290B Parker Farm Road, Buxton, ME 04093
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Scott Nason - Director of Technology

Thursday, March 16, 2017

Is this a malicious email and what to do with it?

I apologize that this blog entry is so long, but it is extremely important that you understand the subject.

While the Internet is still loaded with viruses and malware of all sorts, the most common security issue today is malicious emails.  These emails look like legitimate emails from Google or Apple, but are actually faked, with the intention of getting you to give them permission to access your system or account.  

One form is the phishing email.  It is intended to get you to type in your credentials for an account, so that they can then hijack it. So it would look like an email from Apple saying something like a new email address was added to your account.  If you didn’t do that, please click this link and type in your Apple ID.  But the email wasn’t from Apple.  As soon as you type in your Apple ID and password, the perpetrators now have it and they can hijack your account

Another form of malicious emails are those with embedded or attached malicious software.  These emails have a small software program that alters your computer to give them access.  One form of these emails will have an attachment.  The email might say “here is your receipt” or “here is a photo of you” and ask you to open the attachment to see it.  But the attachment has software embedded in it and by clicking the attachment, you have just given them administrator access to your device.  From there, they can do anything they want

Or the email might have a URL link that they want you to click on.  In reality, that link runs software that is embedded in the HTML message that you can’t see,  Again, by clicking the link, you (as the device administrator) are giving them permission to run this malicious software.  One of the worst forms of this is called ransomware.  Ransomware encrypts the contents of all of your folders, including any attached disks, and threatens you to pay a fee to return it to normal or you will lose everything.  At that point it is too late.  If you don’t have an offline backup, you have lost everything.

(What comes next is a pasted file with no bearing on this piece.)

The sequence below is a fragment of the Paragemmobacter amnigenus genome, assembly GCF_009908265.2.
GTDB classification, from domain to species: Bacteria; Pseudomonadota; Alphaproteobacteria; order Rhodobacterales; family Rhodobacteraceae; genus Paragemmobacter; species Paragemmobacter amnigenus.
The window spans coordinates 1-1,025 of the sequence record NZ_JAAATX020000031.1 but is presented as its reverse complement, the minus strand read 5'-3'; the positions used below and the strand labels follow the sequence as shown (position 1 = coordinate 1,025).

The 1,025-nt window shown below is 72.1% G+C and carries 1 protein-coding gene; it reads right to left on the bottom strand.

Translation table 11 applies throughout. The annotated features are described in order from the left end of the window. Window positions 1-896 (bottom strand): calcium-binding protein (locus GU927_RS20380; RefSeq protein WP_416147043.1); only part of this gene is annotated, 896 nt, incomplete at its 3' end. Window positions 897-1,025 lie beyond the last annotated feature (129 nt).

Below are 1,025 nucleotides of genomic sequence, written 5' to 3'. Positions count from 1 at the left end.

So what can you do?  
The most important thing you can do is have a backup of all you important information. That backup could be a “cloud-based” backup, like Google Drive, Dropbox, iCloud Backup or something similar.  There are dozens of good ones to chose from.  Or you can use an external (usually USB) hard drive as a backup. It is best to keep all of your important files in one or two folders, like Documents and Photos.  You really don’t need to backup everything on your device, just those important things that are hard to replace.  Music libraries, while important to you, can be recreated and they take up a lot of space.  If you have a lot of videos, I suggest using the external drive.  They can take a lot of space and you might have to pay extra for that much cloud backup.  

Get in the habit of doing backups!  If you generate a lot of new material every day, then maybe backup daily, but most people would do fine with a weekly backup.  Maybe that becomes a weekend chore.  Also, if you use an external drive, DO NOT leave it plugged in all the time.  Only plug it in to do the backup and then unplug it.  Ransomware often encrypts every connected drive.

Next, be very critical of every email.  If you don’t know and trust the person sending it, then NEVER CLICK on links or attachments.  Don’t fall for first names only.  Always be sure where the email is coming from.  Be suspicious of emails from places like Apple, Google, Yahoo, etc.  It is very easy to copy logos and make the email look official.  If you get such an email, NEVER CLICK the link to log in.  ALWAYS open a browser and go to their website to log in.

Here is a good example of what they can do.  Below you will see two URL links.  They both look the same.  But if you click on them (Yes, you can trust me) you will see that they go to two different places.  Keep in mind that the text of the link that you see can be completely different than the actual link that is embedded in the email….

Another trick you can use to check out links without actually clicking on them.  Often, if you just hover your mouse over a link, the browser (or other applications like Outlook) will show you the actual link, not what you see.  This is especially important because if you look at the actual link and see a .php or .js in it, that is actually an embedded software program.  Be suspicious!

To sum up….

  1. Backup!
  2. Backup!
  3. Backup!
  4. Never click the link unless you are sure of it’s source.  Instead go to their web page and log in that way.